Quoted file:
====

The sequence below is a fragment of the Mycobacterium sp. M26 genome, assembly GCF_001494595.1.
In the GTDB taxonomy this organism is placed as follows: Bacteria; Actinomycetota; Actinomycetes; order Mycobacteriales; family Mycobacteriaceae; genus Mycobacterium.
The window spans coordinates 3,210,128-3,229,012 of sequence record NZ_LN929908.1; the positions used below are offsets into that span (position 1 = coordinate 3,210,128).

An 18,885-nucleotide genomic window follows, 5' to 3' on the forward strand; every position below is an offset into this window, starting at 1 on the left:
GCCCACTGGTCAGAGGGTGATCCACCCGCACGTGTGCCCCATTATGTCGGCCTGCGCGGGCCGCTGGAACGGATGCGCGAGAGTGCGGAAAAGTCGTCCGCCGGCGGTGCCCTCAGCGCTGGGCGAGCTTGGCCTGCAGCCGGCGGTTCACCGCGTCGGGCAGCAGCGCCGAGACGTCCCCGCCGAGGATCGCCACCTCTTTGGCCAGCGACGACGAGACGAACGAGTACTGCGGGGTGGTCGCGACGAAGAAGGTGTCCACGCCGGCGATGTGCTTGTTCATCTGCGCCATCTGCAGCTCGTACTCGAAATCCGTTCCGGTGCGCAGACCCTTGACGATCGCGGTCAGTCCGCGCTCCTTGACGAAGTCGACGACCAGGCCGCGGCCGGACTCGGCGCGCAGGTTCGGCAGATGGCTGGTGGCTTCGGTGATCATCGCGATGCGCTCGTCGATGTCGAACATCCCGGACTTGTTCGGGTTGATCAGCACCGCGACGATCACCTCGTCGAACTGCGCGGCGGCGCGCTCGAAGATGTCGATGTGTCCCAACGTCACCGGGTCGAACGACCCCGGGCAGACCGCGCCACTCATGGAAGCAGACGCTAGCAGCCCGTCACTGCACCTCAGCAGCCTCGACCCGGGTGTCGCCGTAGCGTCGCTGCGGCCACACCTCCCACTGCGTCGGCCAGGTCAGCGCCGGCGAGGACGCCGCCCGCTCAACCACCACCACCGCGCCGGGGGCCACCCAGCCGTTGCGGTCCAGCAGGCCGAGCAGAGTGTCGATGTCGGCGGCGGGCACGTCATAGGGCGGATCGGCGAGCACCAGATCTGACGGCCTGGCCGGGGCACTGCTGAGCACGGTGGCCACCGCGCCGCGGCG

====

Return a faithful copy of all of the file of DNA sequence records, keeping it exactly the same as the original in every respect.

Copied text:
The sequence below is a fragment of the Mycobacterium sp. M26 genome, assembly GCF_001494595.1.
In the GTDB taxonomy this organism is placed as follows: Bacteria; Actinomycetota; Actinomycetes; order Mycobacteriales; family Mycobacteriaceae; genus Mycobacterium.
The window spans coordinates 3,210,128-3,229,012 of sequence record NZ_LN929908.1; the positions used below are offsets into that span (position 1 = coordinate 3,210,128).

An 18,885-nucleotide genomic window follows, 5' to 3' on the forward strand; every position below is an offset into this window, starting at 1 on the left:
GCCCACTGGTCAGAGGGTGATCCACCCGCACGTGTGCCCCATTATGTCGGCCTGCGCGGGCCGCTGGAACGGATGCGCGAGAGTGCGGAAAAGTCGTCCGCCGGCGGTGCCCTCAGCGCTGGGCGAGCTTGGCCTGCAGCCGGCGGTTCACCGCGTCGGGCAGCAGCGCCGAGACGTCCCCGCCGAGGATCGCCACCTCTTTGGCCAGCGACGACGAGACGAACGAGTACTGCGGGGTGGTCGCGACGAAGAAGGTGTCCACGCCGGCGATGTGCTTGTTCATCTGCGCCATCTGCAGCTCGTACTCGAAATCCGTTCCGGTGCGCAGACCCTTGACGATCGCGGTCAGTCCGCGCTCCTTGACGAAGTCGACGACCAGGCCGCGGCCGGACTCGGCGCGCAGGTTCGGCAGATGGCTGGTGGCTTCGGTGATCATCGCGATGCGCTCGTCGATGTCGAACATCCCGGACTTGTTCGGGTTGATCAGCACCGCGACGATCACCTCGTCGAACTGCGCGGCGGCGCGCTCGAAGATGTCGATGTGTCCCAACGTCACCGGGTCGAACGACCCCGGGCAGACCGCGCCACTCATGGAAGCAGACGCTAGCAGCCCGTCACTGCACCTCAGCAGCCTCGACCCGGGTGTCGCCGTAGCGTCGCTGCGGCCACACCTCCCACTGCGTCGGCCAGGTCAGCGCCGGCGAGGACGCCGCCCGCTCAACCACCACCACCGCGCCGGGGGCCACCCAGCCGTTGCGGTCCAGCAGGCCGAGCAGAGTGTCGATGTCGGCGGCGGGCACGTCATAGGGCGGATCGGCGAGCACCAGATCTGACGGCCTGGCCGGGGCACTGCTGAGCACGGTGGCCACCGCGCCGCGGCG